We’ve been warned. Recent settlements between the U.S. Department of Justice (DOJ) and several FDA-regulated drug and medical device manufacturers serve as a prelude to future DOJ enforcement activity involving off-label promotion.
The DOJ and the U.S. Food and Drug Administration (FDA) are once again focusing on cases where false or misleading promotional messaging for drugs and medical devices appears to encourage the prescribing of products for uses that are unsafe, ineffective or medically unnecessary. For evidence, look no further than publicized prosecution in a number of recent cases, including the settlements by Dusa Pharmaceuticals and Avanir Pharmaceuticals.
In addition, the DOJ acting under the Biden administration has explicitly stated its investigators are going to look more closely at off-label promotion that in the past might have gone unnoticed. That means pharmaceutical and medical device companies should prepare for a dramatic shift in inquiries and enforcement.
Explicit and implicit off-label promotion
The FDA prohibits companies from marketing medical devices and pharmaceuticals for uses unapproved by the agency. Off-label promotion comes in two forms: marketing a device or drug that has not received FDA approval, or promoting an approved device for an unapproved use.
Off-label promotion can be explicit or implicit. Explicit off-label promotion occurs when a manufacturer makes direct claims about a product to promote it for an unapproved use. Implicit off-label promotion occurs when a manufacturer indirectly suggests a device is appropriate for an unapproved use.
Take for example a medical device company that manufactured a product cleared for use as an adjunctive diagnostic screening device. The company received a warning letter from the FDA because the agency suggested its promotional materials implied that the device could be used as a standalone test.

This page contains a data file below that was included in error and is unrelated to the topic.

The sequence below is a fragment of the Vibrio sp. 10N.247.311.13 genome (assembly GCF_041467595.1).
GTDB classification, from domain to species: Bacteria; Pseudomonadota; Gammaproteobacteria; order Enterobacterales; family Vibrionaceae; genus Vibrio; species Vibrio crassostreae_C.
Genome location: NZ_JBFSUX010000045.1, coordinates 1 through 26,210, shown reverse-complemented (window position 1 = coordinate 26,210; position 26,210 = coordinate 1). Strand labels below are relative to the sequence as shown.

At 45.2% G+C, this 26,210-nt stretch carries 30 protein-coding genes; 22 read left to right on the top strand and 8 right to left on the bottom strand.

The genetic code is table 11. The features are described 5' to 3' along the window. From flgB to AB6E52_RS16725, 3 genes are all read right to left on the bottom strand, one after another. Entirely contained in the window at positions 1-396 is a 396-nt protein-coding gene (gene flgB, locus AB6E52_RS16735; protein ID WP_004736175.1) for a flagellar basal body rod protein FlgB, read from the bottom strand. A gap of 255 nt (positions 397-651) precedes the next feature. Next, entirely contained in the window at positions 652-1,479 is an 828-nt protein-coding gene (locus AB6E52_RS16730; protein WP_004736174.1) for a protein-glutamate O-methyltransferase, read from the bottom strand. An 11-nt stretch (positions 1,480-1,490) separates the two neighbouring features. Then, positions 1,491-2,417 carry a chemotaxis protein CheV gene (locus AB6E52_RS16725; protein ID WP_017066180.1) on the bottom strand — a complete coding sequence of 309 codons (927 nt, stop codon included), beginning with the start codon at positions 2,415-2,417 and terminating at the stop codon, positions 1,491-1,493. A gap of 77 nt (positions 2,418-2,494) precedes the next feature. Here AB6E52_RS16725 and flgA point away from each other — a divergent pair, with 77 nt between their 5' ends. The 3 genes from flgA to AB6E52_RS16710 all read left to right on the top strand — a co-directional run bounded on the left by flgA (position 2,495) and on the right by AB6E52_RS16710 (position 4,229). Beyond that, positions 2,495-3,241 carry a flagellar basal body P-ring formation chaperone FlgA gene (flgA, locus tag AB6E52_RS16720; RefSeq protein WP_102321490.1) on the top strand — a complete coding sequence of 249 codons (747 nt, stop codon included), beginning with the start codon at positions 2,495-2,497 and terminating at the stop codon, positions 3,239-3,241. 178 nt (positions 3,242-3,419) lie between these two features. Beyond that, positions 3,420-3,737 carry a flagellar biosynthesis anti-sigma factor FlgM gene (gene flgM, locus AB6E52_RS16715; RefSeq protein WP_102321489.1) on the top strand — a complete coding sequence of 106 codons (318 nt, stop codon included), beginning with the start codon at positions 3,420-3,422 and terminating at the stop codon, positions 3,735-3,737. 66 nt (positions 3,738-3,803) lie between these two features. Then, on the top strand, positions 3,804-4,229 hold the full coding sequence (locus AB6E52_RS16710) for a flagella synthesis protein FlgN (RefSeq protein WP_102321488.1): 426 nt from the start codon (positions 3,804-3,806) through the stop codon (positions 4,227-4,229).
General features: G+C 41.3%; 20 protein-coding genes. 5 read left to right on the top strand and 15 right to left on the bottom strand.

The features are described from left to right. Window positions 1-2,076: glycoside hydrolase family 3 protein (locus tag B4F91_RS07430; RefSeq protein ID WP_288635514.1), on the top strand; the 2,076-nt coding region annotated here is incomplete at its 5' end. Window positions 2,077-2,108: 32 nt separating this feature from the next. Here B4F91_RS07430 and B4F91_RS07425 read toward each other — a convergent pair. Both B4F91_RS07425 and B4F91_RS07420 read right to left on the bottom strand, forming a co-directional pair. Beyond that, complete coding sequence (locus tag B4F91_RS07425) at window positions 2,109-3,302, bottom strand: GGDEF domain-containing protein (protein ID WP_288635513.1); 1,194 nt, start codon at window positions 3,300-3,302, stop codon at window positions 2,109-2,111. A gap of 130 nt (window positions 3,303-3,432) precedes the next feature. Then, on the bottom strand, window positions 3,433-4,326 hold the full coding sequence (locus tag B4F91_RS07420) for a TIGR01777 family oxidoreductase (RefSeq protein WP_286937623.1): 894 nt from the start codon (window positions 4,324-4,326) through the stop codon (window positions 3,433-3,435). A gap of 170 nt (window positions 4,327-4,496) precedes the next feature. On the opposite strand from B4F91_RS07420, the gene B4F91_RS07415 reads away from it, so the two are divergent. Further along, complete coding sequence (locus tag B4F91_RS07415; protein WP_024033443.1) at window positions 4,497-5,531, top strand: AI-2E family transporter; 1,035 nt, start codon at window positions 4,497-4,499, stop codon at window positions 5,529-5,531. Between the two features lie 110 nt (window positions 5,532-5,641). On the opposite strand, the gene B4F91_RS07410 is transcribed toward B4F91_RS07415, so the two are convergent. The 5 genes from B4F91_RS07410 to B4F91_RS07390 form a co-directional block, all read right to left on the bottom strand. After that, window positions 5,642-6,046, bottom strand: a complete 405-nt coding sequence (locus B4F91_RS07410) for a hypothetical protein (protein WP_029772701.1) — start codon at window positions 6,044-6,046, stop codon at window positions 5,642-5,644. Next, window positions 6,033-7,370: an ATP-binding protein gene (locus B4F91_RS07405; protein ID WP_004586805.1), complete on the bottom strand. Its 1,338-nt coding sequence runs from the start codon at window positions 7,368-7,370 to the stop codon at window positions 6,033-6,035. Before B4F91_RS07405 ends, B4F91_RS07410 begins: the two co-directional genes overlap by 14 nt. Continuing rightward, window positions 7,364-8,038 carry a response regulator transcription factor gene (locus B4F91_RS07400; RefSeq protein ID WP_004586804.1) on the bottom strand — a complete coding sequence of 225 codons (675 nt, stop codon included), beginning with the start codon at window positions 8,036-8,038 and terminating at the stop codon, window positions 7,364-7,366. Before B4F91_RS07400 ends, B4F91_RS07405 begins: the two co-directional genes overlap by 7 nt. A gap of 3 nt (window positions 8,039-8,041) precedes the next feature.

Companies engaging in either kind of off-label marketing face regulatory, civil and criminal consequences. A case involving Pfizer and the promotion of its anti-inflammatory drug, Bextra in 2009 illustrates the severity of the penalties involved. The company settled the case with the government for $2.3 billion and two company executives face prison time in connection.
In recent years, most of the enforcement actions for off-label promotion have focused on drug companies. However, the FDA, the United States Office of Inspector General (OIG) and the DOJ are increasingly paying attention to off-label promotion in the device industry, signaling that device companies may eventually receive the same level of scrutiny as their pharmaceutical counterparts.
What companies can do
Companies have always faced considerable regulatory risk when it comes to product promotion. After all, “false and misleading” is often a judgment call. Companies now will have to be certain their marketing and promotional language steers clear of any gray areas, let alone the red zone of false labeling.
The DOJ has made it clear that printed, broadcast or digital promotional materials on social media must be supported by medical literature or clinical evidence if they are to stand up to scrutiny by regulators and plaintiffs’ lawyers.
A recommended compliance step is to have your materials carefully reviewed before publication by a qualified medical professional, preferably one with impeccable credentials and not salaried by the drug, nutritional supplement or medical device company selling the products being promoted. Factual information is essential in protecting a company against questions which government investigators, the news media or consumer advocates are likely to ask in the future.
There’s no doubt the DOJ will interpret off-label promotion more strictly and judge it more harshly than it has in recent years. Because of this, manufacturers must take a cautious approach and eliminate any claims or activity, including suggestive inferences, that could be considered off-label promotion.